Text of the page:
Until Tuesday night, Drew Gray Miller, the Libertarian candidate for Pennsylvania’s 18th Congressional District, was treated like an afterthought by Democrats, Republicans and most news outlets.
Miller jumped through numerous bureaucratic hoops just to get his name on the ballot. His $2,000 campaign haul was below the threshold requiring him to report it to the Federal Election Commission but just enough for some social media outreach to his target demographic of high school seniors and college students.
Thanks to a January story in the Pittsburgh Tribune-Review, the best-known fact about the south Pittsburgh energy lawyer seemed to be that he lived outside the district’s boundaries.
He was not invited to the televised candidate debates, and on Election Day he was still publicly pestering CNN, which he had provided with a photo of himself, to mention him as one of the choices on the ballot.
Then the election results came in. Miller had received 0.6 percent of the vote ― accounting for far more than the 0.2 percentage point lead Democrat Conor Lamb ended up holding over Republican Rick Saccone at the end of the night. (Lamb has declared victory, but Saccone is challenging the results.)
Suddenly Miller was the man of the hour, as pundits discovered that Miller’s candidacy might have cost Saccone the race.
When CNN finally flashed Miller’s photo on screen, his 20-person election watch party at Fat Head’s Saloon erupted in cheers. They high-fived one another and took selfies in front of the TV as the party took a rowdier turn.
“I wouldn’t call it a Cinderella story. But this is what the founders of our country wanted ― for an average person to run for Congress who’s not backed by anybody financially,” Miller told HuffPost.
But he rejects the underlying premise that any one candidate can be an actual spoiler.
“No candidate is entitled to somebody’s vote. You have to earn somebody’s vote,” he said. “If you have to silence a third-party candidate because your candidate cannot win otherwise, that tells me that you either have a crappy candidate or a crappy message. And in the case of Lamb and Saccone, it’s probably both.”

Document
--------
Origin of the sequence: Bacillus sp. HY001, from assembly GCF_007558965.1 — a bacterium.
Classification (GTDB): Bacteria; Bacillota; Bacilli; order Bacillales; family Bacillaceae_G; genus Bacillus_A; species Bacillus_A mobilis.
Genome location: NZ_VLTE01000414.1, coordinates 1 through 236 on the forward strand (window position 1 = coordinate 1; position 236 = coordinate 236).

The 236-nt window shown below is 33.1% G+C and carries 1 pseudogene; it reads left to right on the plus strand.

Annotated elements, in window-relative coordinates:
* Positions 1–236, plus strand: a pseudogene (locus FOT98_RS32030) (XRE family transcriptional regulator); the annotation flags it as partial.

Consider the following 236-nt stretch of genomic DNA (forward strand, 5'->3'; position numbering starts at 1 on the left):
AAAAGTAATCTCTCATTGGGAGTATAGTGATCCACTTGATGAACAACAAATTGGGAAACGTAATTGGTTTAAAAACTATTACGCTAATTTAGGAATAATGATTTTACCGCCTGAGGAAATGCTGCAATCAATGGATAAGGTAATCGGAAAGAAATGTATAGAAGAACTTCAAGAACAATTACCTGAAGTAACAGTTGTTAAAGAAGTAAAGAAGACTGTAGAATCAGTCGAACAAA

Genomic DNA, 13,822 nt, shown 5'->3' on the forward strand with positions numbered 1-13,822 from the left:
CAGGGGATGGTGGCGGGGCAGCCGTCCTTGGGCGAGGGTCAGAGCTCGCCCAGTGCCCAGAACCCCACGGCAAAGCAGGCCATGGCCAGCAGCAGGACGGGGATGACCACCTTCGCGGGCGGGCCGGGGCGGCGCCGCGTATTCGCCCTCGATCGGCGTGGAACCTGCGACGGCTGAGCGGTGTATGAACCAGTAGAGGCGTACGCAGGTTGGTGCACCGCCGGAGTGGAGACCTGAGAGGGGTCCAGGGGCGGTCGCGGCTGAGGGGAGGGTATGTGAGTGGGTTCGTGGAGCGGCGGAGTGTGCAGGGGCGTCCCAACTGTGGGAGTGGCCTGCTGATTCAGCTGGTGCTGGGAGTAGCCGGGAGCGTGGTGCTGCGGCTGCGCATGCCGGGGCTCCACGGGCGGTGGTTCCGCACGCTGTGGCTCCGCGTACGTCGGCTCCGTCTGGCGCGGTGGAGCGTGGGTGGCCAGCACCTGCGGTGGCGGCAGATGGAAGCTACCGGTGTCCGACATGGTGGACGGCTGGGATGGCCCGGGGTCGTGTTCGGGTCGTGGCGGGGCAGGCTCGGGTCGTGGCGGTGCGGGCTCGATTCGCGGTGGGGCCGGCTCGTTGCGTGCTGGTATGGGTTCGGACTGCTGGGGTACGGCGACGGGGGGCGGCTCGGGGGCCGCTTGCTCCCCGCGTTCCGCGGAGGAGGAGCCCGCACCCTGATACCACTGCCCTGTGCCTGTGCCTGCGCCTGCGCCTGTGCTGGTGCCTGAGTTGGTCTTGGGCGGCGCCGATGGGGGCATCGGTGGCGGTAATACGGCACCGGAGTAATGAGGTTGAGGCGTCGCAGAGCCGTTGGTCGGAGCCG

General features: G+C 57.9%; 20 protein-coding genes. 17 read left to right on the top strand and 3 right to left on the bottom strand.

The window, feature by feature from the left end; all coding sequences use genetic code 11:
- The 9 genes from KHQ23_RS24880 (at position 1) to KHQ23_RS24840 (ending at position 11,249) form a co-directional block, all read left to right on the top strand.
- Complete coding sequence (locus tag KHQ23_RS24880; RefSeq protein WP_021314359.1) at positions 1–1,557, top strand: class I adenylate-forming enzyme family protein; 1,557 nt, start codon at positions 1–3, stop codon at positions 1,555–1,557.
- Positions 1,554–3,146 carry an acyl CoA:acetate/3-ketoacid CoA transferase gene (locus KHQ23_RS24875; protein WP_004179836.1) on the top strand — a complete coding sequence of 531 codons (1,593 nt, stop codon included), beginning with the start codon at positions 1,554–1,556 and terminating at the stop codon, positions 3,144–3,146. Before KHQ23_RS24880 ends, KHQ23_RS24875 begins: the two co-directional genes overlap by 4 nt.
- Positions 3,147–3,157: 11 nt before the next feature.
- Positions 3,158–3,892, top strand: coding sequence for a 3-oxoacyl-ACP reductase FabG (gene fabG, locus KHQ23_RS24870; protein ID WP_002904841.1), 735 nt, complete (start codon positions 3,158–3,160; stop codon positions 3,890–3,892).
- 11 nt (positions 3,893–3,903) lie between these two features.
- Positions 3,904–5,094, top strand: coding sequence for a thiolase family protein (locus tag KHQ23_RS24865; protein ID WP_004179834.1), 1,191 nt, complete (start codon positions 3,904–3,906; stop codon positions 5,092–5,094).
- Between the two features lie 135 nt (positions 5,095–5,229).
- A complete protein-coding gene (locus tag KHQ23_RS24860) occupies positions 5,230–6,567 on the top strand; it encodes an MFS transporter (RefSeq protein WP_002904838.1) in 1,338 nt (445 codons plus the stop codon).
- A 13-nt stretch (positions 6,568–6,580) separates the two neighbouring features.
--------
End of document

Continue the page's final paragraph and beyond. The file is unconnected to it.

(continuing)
For now, though, Miller appreciates the “notoriety” that comes with the label, he said. “This idea that I’m a spoiler or I took votes away from somebody essentially is ridiculous, but as long as it’s getting me media coverage, I’m not going to argue with it.”
It’s attention that he hopes to use to spread the Libertarian gospel of individual liberty in all facets of life, including freedom from high taxes, marijuana prohibition and an overbearing surveillance state.
Ironically, up until Election Day, most of the emails Miller got from district political activists came from Democrats who were adamant that he would scuttle Lamb’s chances at victory.
And there is not yet any available evidence that the people who voted for Miller would not have opted for Lamb ― or stayed home ― had Miller not been on the ballot.
Miller, 37, lives with his wife, Terri Butler, in south Pittsburgh. They have a French bulldog named Mugsy, and a chug (Chihuahua-pug mix) named Frankie.
Miller grew up in the northern suburb of Hampton, where he gradually identified more with the Republican views of his father than the Democratic leanings of his mother. However, a stint on the staff of then-state Sen. Jane Orie (R) several years ago soured him on the two-party system. In 2010, Orie was charged with theft and other criminal violations for using taxpayer resources on her sister’s campaign for state Supreme Court justice. Miller had to testify against her.
If you have to silence a third-party candidate because your candidate cannot win otherwise, that tells me that you either have a crappy candidate or a crappy message.
On the face of it, the Libertarian combination of social liberalism and fiscal conservatism does not have a natural constituency in the largely Roman Catholic, union-heavy 18th District. Lamb, for example, thrived with a message that was in some ways the inverse of Libertarianism, pairing economic populism with moderation on social issues.
Miller emphasizes that he is a “pragmatic” Libertarian, however. He backs having the government make birth control free and provide housing for homeless people, because he is convinced that the policies are empirically proven to save money over the long term.
And while he considers Social Security a “Ponzi scheme” and is “not thrilled” with the idea of Medicare, he realizes that immediately eliminating them would be a disaster. He prefers “weaning people off” of the social insurance programs.
Miller is not sure what his next step is. Libertarian activists want him to run for the state legislature.
Thanks to court-ordered redistricting, Miller’s home will be in the new 18th District in the November midterm election. He might decide to challenge Pittsburgh’s veteran Rep. Mike Doyle, a popular progressive Democrat in his eighth term in Congress.
For now, though, he is just happy to have landed even the slightest of blows against the dominance of the two major political parties.
“If you go into the voting booth and you’re upset with the Republicans and you vote Democrat, what you’re doing is rewarding bad behavior,” he said. “If you want to send a real message to Washington, the only way to do that is to vote for a third-party Libertarian candidate.”